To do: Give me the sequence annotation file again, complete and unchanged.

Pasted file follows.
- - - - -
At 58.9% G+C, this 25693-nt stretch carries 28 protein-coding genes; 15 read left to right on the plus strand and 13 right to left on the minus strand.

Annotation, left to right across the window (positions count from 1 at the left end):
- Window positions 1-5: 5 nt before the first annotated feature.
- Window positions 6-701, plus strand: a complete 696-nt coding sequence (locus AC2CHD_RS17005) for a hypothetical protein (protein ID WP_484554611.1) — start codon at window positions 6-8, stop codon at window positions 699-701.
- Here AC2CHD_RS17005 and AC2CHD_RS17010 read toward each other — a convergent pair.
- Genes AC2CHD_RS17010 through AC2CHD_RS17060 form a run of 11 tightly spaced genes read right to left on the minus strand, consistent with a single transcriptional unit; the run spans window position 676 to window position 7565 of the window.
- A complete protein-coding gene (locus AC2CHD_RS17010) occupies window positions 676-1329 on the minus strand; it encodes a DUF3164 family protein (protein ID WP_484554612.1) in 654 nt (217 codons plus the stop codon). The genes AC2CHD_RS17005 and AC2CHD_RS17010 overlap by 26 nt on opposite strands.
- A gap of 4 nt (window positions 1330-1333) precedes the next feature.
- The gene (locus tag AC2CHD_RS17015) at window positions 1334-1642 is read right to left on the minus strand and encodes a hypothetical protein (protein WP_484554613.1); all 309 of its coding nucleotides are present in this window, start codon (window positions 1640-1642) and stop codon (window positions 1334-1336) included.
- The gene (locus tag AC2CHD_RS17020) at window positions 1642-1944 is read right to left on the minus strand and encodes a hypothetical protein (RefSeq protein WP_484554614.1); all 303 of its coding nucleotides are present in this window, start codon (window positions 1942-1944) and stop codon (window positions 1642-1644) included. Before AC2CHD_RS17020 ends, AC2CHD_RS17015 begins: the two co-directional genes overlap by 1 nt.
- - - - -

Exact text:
At 58.9% G+C, this 25693-nt stretch carries 28 protein-coding genes; 15 read left to right on the plus strand and 13 right to left on the minus strand.

Annotation, left to right across the window (positions count from 1 at the left end):
- Window positions 1-5: 5 nt before the first annotated feature.
- Window positions 6-701, plus strand: a complete 696-nt coding sequence (locus AC2CHD_RS17005) for a hypothetical protein (protein ID WP_484554611.1) — start codon at window positions 6-8, stop codon at window positions 699-701.
- Here AC2CHD_RS17005 and AC2CHD_RS17010 read toward each other — a convergent pair.
- Genes AC2CHD_RS17010 through AC2CHD_RS17060 form a run of 11 tightly spaced genes read right to left on the minus strand, consistent with a single transcriptional unit; the run spans window position 676 to window position 7565 of the window.
- A complete protein-coding gene (locus AC2CHD_RS17010) occupies window positions 676-1329 on the minus strand; it encodes a DUF3164 family protein (protein ID WP_484554612.1) in 654 nt (217 codons plus the stop codon). The genes AC2CHD_RS17005 and AC2CHD_RS17010 overlap by 26 nt on opposite strands.
- A gap of 4 nt (window positions 1330-1333) precedes the next feature.
- The gene (locus tag AC2CHD_RS17015) at window positions 1334-1642 is read right to left on the minus strand and encodes a hypothetical protein (protein WP_484554613.1); all 309 of its coding nucleotides are present in this window, start codon (window positions 1640-1642) and stop codon (window positions 1334-1336) included.
- The gene (locus tag AC2CHD_RS17020) at window positions 1642-1944 is read right to left on the minus strand and encodes a hypothetical protein (RefSeq protein WP_484554614.1); all 303 of its coding nucleotides are present in this window, start codon (window positions 1942-1944) and stop codon (window positions 1642-1644) included. Before AC2CHD_RS17020 ends, AC2CHD_RS17015 begins: the two co-directional genes overlap by 1 nt.